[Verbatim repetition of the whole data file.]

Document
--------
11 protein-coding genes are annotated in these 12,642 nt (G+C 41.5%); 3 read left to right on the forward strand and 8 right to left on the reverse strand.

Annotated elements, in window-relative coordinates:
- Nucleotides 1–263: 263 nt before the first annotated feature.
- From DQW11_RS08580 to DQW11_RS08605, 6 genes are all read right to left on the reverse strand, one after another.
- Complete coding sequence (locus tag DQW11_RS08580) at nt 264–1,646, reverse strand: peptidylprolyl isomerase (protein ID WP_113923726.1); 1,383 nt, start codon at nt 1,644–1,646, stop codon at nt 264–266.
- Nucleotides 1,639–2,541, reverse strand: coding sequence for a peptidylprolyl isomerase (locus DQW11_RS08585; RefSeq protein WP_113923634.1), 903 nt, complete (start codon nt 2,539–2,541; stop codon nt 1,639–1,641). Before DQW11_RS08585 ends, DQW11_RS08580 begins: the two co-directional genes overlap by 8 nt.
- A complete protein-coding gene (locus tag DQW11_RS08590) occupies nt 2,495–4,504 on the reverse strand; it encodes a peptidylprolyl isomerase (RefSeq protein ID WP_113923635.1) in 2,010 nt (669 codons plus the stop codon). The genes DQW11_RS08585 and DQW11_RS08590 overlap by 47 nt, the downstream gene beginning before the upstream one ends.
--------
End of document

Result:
11 protein-coding genes are annotated in these 12,642 nt (G+C 41.5%); 3 read left to right on the forward strand and 8 right to left on the reverse strand.

Annotated elements, in window-relative coordinates:
- Nucleotides 1–263: 263 nt before the first annotated feature.
- From DQW11_RS08580 to DQW11_RS08605, 6 genes are all read right to left on the reverse strand, one after another.
- Complete coding sequence (locus tag DQW11_RS08580) at nt 264–1,646, reverse strand: peptidylprolyl isomerase (protein ID WP_113923726.1); 1,383 nt, start codon at nt 1,644–1,646, stop codon at nt 264–266.
- Nucleotides 1,639–2,541, reverse strand: coding sequence for a peptidylprolyl isomerase (locus DQW11_RS08585; RefSeq protein WP_113923634.1), 903 nt, complete (start codon nt 2,539–2,541; stop codon nt 1,639–1,641). Before DQW11_RS08585 ends, DQW11_RS08580 begins: the two co-directional genes overlap by 8 nt.
- A complete protein-coding gene (locus tag DQW11_RS08590) occupies nt 2,495–4,504 on the reverse strand; it encodes a peptidylprolyl isomerase (RefSeq protein ID WP_113923635.1) in 2,010 nt (669 codons plus the stop codon). The genes DQW11_RS08585 and DQW11_RS08590 overlap by 47 nt, the downstream gene beginning before the upstream one ends.